Open for inspections are now once again permitted. It’s great news for Melbourne’s resurgent property market, as it continues to gather momentum into 2021 and rebound from COVID-19. It's also a timely moment to pay tribute to property industry workers and customers alike, and their ability to successfully overcome what’s been a very challenging year for Victorians.
Planning the perfect property sale campaign
A property market upturn is now underway in Sydney and Melbourne, so listing a property soon may seem a good idea. The local estate agent is likely to agree. But they might not be entirely objective. Agents are especially hungry for listings and, more generally, tend to be wary of recommending long lead times for the risk of losing a prospective client to another agent.
But is selling as soon as possible really the right approach? It could be if a property is a home that has been particularly well maintained and recently renovated and is therefore effectively ready to go. In these instances, an expeditious agent in command of the marketing process could be outside their client’s door welcoming in prospective buyers to the first open for inspection within two weeks – just in time for the start of the post-footy finals October spring market.
However, this scenario is the exception rather than the rule. Most prospective vendors will have circumstances where a deliberative approach is merited.
Preparation of the property remains key for vendors. Buyers are comparatively plentiful, but they remain discerning. Typically, significant value can be added to a property by relatively inexpensive cosmetic renovations: re-paint the internal walls and ceilings, lay new carpet or re-polish floors, install new doors on kitchen cabinetry, re-grout the kitchen tiles and some gardening. More time and budget is required if the property is a free-standing building with walls, guttering and roof tiles that need attention, but the patience and extra expense may well be a good investment.
Investors can face additional challenges and longer planning timeframes. If they have a tenant in the property, they need to decide whether to sell the property with or without the occupant and plan accordingly.
If the tenants are staying, it is generally preferable to sell a property without a lengthy fixed term lease in place. Selling with a long lease tends to rule out owner occupier buyers. Reducing the buying pool could be detrimental to the outcome given that investor levels in the market, whilst growing, are still modest.
There are further advantages if the property can be vacant in advance of a sales campaign: it can be renovated, there is no need to negotiate with a tenant regarding access for inspections or be concerned about a tenant’s furniture and clutter detracting from the property. Owners should ensure a notice to vacate is issued in line with state regulations. Typically, the proposed vacate date can’t be before a fixed term contract expiry date.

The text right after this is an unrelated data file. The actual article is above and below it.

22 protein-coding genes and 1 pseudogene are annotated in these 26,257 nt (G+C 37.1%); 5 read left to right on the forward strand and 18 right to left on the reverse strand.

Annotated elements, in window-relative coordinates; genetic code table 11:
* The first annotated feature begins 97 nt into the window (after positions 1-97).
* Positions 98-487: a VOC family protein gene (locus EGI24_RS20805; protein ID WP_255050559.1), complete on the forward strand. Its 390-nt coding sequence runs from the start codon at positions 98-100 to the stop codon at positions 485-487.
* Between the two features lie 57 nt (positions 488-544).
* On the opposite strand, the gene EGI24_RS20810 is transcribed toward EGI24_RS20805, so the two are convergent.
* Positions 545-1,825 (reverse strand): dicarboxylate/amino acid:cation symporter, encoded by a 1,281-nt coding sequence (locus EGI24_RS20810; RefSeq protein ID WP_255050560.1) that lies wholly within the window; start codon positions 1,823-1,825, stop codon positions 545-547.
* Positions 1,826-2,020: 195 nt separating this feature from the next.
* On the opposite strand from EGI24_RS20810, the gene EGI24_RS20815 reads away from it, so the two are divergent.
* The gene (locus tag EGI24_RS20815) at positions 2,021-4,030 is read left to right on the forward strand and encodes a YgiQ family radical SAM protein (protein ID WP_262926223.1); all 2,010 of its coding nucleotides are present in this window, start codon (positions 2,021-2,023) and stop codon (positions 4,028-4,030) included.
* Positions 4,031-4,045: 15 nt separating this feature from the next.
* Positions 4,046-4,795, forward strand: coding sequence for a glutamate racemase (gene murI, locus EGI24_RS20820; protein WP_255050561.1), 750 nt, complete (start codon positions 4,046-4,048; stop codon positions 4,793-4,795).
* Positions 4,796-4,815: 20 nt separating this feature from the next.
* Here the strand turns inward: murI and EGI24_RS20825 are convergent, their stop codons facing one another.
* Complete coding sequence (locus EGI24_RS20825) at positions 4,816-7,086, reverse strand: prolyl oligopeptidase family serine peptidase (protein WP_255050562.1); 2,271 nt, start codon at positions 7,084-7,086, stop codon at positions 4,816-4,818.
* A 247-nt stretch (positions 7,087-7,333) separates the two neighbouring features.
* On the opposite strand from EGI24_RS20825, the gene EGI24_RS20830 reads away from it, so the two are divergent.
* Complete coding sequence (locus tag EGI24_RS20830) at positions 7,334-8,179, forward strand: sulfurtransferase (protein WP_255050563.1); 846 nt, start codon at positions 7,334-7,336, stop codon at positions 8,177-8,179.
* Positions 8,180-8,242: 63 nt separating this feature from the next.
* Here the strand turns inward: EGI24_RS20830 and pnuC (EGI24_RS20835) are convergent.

Of course, on the downside, a vacant property clearly earns no income during the campaign and the settlement period which can amount to several thousand dollars forgone, but the potential uplift in selling price from having greater control of the listing campaign usually outweighs this rental income loss.
With apartments, there are common property areas to consider: external walls and window frames, hallways, stairs, gardens and driveways are pretty much a feature of all blocks. But it can also include lifts, swimming pools and gyms in larger developments. It is hard to improve common property given the need to obtain approval from other owners. Some things can be effected in a few weeks by leaning charmingly on the owners corporation manager – mulching of garden beds and trimming of trees, fixing defective lighting in common areas, steam cleaning stairwell carpets or ensuring the owners corporation rules to keep hallways and laundry blocks decluttered are abided by.
Bigger common property jobs such as redecoration of common area walls can take several months to pass through an owners corporation’s bureaucracy. But patience and perseverance can pay large dollar dividends.
Unless they need to sell quickly, the key lesson for prospective vendors is to prepare their property properly or not bother. If that means taking weeks or even months to rectify cosmetic deficiencies or run down a fixed term lease and then wait for the next selling season, do it. Never be bounced into a quick sale by the agenda of others.